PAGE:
I believe Guyana racial disharmony started  when the two main political parties were initiated. Even today, they continue to play one race against the other, for political gain.  Without thinking of the long range consequences,  that might become worse for future generations.  

   

C. Jargon stated that his father's closest friends were all Africans. Was your grandfather really a close acquaintance of the Jagans instead of friend? 

Tola posted:
antabanta posted:
Tola posted:

The Indian/African socializing I photographed at GDF weddings and friendships of both races I know,  don't seems to indicate a racial problem in the GDF.

In your opinion, what seems to restrict more Indians from joining the GDF ?  

PPP propaganda that generated fear of the black man and prevents any socializing by stigmatizing Afros as murderers and thieves. Last year I attended a family picnic in Camp Ayangana and invited some relatives. One of my guests, after a little socializing, pulled me aside and expressed surprise. I asked at what. He said, "you know everybody so respectful." I asked what he meant. He said, "you know... black people." I told him, "you and your family need to come down from the verandah and socialize with your country people." Fortunately, I didn't have to join the army to understand the value of a person has nothing to do with race because my father, a big strong coolie man, never displayed racial sentiments.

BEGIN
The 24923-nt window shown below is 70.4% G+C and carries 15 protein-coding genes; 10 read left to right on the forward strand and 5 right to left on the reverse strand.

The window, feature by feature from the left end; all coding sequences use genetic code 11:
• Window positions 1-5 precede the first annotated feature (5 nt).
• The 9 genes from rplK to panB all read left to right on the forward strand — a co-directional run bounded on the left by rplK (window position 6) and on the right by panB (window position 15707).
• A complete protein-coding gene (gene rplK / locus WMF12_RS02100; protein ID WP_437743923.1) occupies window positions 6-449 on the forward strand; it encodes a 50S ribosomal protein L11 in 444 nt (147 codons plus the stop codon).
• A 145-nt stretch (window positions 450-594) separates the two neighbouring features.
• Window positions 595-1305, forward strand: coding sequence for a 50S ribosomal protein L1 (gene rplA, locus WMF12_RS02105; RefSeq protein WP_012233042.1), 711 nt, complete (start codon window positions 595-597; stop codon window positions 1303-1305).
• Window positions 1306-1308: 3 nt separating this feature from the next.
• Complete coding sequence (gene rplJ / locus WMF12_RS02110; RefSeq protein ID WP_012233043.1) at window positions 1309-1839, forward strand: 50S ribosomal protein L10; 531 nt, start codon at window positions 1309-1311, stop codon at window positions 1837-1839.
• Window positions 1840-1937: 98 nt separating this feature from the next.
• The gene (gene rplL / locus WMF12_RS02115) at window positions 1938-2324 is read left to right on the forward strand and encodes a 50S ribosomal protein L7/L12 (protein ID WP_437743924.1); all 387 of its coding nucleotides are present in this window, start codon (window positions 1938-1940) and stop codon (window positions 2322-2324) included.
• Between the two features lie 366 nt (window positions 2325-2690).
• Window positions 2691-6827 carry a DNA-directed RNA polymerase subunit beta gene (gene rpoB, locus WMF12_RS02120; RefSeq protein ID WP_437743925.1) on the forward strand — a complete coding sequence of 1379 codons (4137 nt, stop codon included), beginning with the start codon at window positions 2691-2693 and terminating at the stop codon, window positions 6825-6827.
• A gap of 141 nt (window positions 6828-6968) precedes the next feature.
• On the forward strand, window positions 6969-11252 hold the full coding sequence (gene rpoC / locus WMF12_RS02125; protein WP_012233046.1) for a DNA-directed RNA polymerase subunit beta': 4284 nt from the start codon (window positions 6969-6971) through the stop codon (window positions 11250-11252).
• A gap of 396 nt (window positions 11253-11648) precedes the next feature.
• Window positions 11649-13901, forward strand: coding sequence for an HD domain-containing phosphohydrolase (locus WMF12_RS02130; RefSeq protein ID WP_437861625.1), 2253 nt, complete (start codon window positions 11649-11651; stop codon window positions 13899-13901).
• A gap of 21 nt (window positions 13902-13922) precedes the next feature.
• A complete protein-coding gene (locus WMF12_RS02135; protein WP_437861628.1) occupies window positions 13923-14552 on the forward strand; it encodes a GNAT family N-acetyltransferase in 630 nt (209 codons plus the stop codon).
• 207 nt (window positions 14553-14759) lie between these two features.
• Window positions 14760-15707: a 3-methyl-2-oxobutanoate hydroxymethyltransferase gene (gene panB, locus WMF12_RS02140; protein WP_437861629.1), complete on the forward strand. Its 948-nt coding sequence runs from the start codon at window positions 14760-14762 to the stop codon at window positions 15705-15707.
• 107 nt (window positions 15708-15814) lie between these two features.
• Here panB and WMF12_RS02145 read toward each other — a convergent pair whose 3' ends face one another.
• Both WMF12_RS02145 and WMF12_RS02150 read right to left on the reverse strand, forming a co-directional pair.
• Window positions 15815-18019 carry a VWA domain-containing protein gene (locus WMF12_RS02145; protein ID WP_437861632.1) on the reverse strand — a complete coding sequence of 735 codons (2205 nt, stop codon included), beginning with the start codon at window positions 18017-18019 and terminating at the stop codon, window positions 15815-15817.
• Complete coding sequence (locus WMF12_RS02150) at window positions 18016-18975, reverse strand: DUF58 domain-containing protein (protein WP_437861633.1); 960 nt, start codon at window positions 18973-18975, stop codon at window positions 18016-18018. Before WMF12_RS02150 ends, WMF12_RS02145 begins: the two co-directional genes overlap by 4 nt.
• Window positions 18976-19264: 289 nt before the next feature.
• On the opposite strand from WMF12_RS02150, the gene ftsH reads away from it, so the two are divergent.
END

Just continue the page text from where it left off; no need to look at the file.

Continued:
Thanks. I had a similar experience  in Guyana, that was resolved in scouting.  My mother attended primary school with Cheddi and my grandfather was a close friend of his father at Port Mourant. The PPP and Indians were our life.  My family did not directly displayed any racial tendencies, but their political leaders did by fear, for us to vote for an Indian party. 

I lived at Old Albion that was mostly an Indian village and  I don't remember the split between Cheddi and Burnham.  But I can remember the dislike  for Africans as I was growing up, mainly at Port Mourant, with relatives.

This dislike was intensified when an Indian woman had a baby for an African man. There was fighting with cutlasses and axe handles on the streets.  

At about 1962, I was like your relatives. I did not socialize with Africans, or had any close African friends.

But during this time, I was one of the leaders of Albion scout troop and attended many scouter's training camps at Camp Jubilee near the airport. At first it was terrible uncomfortable being with Africans in the same troop and sleeping in the same tent. But after a while I discovered they were not different from my friends at Albion. They get hurt, played practical jokes and laughed at silly things, just like my Albion friends did. They also had Moms and Dads, sisters and brothers, aunties and uncles, just like me.  

Scout trainers like Fr. Bernard Darke and Gomes mixed the races in each patrol and we had to do everything together for a week, including competing with other patrols. 

This was a huge breakthrough for me regarding knowing Africans in Guyana. Many of these guys remained close friends for decades.

This experience has allowed us to fund development projects in Uganda and Tanzania, as well as in Guyana. Where we have many African and Indian friends.

I believe Guyana racial disharmony started  when the two main political parties were initiated. Even today, they continue to play one race against the other, for political gain.  Without thinking of the long range consequences,  that might become worse for future generations.  

   

C. Jargon stated that his father's closest friends were all Africans. Was your grandfather really a close acquaintance of the Jagans instead of friend?